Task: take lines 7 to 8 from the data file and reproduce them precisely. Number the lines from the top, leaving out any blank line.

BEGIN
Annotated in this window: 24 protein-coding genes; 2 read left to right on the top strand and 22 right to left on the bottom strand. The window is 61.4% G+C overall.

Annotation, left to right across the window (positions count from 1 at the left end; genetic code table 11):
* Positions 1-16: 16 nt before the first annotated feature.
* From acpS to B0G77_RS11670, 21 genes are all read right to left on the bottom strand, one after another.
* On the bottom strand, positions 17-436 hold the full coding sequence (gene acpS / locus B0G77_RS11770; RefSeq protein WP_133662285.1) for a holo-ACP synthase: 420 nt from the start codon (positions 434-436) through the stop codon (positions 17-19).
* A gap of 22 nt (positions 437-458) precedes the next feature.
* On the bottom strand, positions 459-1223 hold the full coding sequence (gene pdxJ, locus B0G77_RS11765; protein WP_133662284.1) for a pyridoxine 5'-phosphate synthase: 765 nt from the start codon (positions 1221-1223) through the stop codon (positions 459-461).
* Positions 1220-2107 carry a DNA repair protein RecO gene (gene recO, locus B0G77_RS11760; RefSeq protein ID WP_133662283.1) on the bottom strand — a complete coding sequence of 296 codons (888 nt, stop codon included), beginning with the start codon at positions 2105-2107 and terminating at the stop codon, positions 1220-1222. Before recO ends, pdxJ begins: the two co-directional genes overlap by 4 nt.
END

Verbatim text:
* On the bottom strand, positions 459-1223 hold the full coding sequence (gene pdxJ, locus B0G77_RS11765; protein WP_133662284.1) for a pyridoxine 5'-phosphate synthase: 765 nt from the start codon (positions 1221-1223) through the stop codon (positions 459-461).
* Positions 1220-2107 carry a DNA repair protein RecO gene (gene recO, locus B0G77_RS11760; RefSeq protein ID WP_133662283.1) on the bottom strand — a complete coding sequence of 296 codons (888 nt, stop codon included), beginning with the start codon at positions 2105-2107 and terminating at the stop codon, positions 1220-1222. Before recO ends, pdxJ begins: the two co-directional genes overlap by 4 nt.